Growth of Cannabis Business Increases Job Opportunities in Canada

Canadian industry on pace to add 150k new jobs, expert says

shaking hands

The cannabis business has proved to be quite successful in Canada, with recreational use looming licensed producers (LPs) and multiples of cannabis-related business are expanding beyond expectations.

A report from Marijuana Business Daily showed with the growth of the industry more and more jobs are becoming available.

“The industry could add another 150,000 jobs over the next couple of years, according to one estimate, and a recent survey showed that salaries are more mainstream than ever,” the report indicated.

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According to the report this upwards trend of hires can be credited due to LPs need to scale up in order to meet the demand caused by the legalization of the recreational market. This business trend has caused licenses to go up and demand for product to increase as well.

“As an industry, we’re not only in a growth phase, but we’re also scaling up for legalization in the middle of next year,” Cam Battley, executive vice president of Aurora Cannabis (TSX:ACB) told Marijuana Business Daily.

Battley said he expect employment to increase “extremely rapidly” within the next two years.

Cannabis industry attracting business types from other markets

This report came together in part thanks to a survey conducted by staffing firm Cannabis At Work showed the average salaries for different roles in prominent companies. The survey noted the five highest paying roles, on average are: marketing manager, senior accountant, quality assurance person, human resources manager and cultivation manager.

Alison McMahon, Cannabis At Work’s founder and chief executive officer told Marijuana Business Daily she expect the industry as a whole to add nearly 150,000 “over the next couple of years.”

“This is a very exciting industry right now and perhaps the fastest growing in Canada. It’s attracting the curious, the talented and the bold.”

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Securities Disclosure: I, Bryan Mc Govern, hold no direct investment interest in any company mentioned in this article.

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Comments
  • Of these “150,000 jobs over the next couple of years,” how many pay a living wage? Why do we not hear from a current employee? And, finally, of the millions of millions the corporate cannabis industry is raking in, who are the investors? American? CDN? Big Pharma? Big booze? Big tobacco? Stories like this one seem to presume all wealth is immaculate, or forget about the sheer grime of corporate behavior, simply because, hey, it’s weed, man. I would be VERY wary about investing in ANY cannabis corp (e.g. Licensed Producer) that does not, or will not, disclose who its shareholders are, publicly (e.g. Tilray, wholly owned by U.S. firm Privateer Holdings, who refuse to divulge investor profiles. We may assume it is $$$ from pharmaceutical firms, and tobacco corp’s as Privateer remains silent on the matter). Another problem is these companies (aside from Abcann, who has furnished me with third party testing data) spray toxic chemicals on their produce: Actinovate; BIOPROTEC CAF; Bioprotec PLUS; Botanigard 22 WP; Botanigard ES; MilStop Foliar Fungicide; Rootshield(R) WP Biological Fungicide; Vegol Crop Oil; Bio-Ceres G WP; Influence LC; Prestop; Sirocco; Agrotek Ascend Vaporized Sulphur; Neudosan Commercial; Opal Insecticidal Soap; Kopa Insecticidal Soap; Rootshield HC Biological Fungicide Wettable Powder. Yuck!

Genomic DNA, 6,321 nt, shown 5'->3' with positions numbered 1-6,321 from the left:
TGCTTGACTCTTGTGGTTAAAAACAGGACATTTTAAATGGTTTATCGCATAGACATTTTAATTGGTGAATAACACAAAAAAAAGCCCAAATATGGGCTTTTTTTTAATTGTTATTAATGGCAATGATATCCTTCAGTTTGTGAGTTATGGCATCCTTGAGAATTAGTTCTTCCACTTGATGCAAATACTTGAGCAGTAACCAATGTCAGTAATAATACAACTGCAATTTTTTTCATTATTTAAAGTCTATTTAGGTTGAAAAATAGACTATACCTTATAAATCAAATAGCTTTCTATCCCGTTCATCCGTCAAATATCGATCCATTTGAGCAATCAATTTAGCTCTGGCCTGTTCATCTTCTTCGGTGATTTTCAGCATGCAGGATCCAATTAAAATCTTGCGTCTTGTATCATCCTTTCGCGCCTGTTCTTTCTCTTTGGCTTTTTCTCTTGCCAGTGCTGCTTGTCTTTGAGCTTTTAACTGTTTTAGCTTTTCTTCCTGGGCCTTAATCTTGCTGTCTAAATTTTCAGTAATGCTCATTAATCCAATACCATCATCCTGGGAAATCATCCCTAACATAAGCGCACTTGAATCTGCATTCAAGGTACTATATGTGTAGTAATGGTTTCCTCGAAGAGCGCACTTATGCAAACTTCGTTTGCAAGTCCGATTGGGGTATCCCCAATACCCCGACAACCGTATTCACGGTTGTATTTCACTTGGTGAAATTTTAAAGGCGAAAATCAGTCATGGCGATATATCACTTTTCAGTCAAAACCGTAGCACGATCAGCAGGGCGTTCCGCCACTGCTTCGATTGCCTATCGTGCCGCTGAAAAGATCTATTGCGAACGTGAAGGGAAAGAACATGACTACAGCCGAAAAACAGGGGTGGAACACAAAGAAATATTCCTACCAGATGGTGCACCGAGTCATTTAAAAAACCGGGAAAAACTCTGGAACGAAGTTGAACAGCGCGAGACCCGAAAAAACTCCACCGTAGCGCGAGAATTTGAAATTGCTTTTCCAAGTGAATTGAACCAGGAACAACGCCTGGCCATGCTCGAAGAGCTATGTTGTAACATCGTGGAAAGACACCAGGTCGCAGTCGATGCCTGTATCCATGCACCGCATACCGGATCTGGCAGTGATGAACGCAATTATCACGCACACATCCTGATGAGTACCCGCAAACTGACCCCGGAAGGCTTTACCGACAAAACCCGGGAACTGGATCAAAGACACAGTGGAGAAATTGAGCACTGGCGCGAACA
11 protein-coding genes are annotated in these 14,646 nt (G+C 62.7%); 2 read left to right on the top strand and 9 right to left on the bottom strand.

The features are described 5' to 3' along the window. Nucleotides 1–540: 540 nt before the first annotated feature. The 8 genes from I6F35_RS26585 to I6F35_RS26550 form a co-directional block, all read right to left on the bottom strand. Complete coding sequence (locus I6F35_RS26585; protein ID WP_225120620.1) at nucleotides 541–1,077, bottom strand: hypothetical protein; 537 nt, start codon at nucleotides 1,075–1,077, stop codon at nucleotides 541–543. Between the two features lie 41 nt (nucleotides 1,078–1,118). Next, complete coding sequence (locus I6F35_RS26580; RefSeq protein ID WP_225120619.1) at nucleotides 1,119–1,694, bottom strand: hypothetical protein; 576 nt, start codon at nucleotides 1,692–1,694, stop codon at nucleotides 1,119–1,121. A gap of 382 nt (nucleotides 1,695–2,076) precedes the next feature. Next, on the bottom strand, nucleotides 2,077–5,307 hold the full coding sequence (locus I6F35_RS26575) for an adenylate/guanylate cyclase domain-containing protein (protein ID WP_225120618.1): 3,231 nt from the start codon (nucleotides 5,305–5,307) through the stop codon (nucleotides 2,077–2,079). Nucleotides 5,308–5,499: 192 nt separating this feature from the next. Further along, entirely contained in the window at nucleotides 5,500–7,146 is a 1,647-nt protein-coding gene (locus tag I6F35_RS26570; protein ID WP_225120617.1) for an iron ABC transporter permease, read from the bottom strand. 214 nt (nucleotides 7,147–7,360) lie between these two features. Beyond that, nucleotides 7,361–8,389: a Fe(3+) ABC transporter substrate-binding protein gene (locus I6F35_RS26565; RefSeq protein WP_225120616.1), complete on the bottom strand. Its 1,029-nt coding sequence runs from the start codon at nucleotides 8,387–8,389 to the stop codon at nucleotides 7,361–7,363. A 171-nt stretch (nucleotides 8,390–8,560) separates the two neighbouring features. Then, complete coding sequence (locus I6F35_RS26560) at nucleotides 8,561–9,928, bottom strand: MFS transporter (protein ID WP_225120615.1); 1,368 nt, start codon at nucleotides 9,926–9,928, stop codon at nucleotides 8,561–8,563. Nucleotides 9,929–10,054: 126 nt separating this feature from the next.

Reply
  • Hi. I made a comment earlier this morning concerning this article and see that it has been completely wiped away. I am uncomfortable, at this juncture, lending my considerable cannabis industry expertise to your publication if your editors are merely going to delete my efforts, a suspect sort of censorship. If you cannot stomach frank discussions concerning the questionable nature of LP investors (e.g. the provenance of those funds, originating from big Pharma, big Booze, and Big Tobacco) you should do away with comments sections altogether and permit your, ahem, reports to dangle in isolation, removed from any troubling social commentary. Feel free to contact me to discuss this matter.

    Reply
    • Hi Clayton, thanks for your comments. We do moderate our comments, and they do not get published immediately as the comments are made. Many news outlets also follow this policy. The comments had not been seen until this morning. If you have any other concerns, please feel free to reach out.

      Reply

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